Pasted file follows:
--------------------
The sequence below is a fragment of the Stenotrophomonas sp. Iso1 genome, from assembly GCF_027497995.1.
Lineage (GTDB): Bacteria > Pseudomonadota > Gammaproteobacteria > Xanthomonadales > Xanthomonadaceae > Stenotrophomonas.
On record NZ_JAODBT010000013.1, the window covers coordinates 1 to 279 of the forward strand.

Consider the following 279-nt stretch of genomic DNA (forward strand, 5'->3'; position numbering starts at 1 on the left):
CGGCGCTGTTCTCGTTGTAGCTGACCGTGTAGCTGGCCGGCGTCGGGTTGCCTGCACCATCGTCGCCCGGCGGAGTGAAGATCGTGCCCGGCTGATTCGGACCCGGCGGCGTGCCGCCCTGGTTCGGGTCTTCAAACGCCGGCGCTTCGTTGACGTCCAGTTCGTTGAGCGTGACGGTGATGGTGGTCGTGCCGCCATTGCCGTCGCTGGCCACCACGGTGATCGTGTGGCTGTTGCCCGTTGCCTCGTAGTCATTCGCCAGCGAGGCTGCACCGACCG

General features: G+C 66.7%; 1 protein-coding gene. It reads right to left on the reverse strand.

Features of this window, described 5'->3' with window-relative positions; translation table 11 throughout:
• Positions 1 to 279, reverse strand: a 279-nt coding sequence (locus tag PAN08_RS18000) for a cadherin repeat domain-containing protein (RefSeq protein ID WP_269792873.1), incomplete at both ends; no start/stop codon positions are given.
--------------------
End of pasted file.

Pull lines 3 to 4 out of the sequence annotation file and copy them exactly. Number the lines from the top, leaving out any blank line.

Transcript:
On record NZ_JAODBT010000013.1, the window covers coordinates 1 to 279 of the forward strand.

Consider the following 279-nt stretch of genomic DNA (forward strand, 5'->3'; position numbering starts at 1 on the left):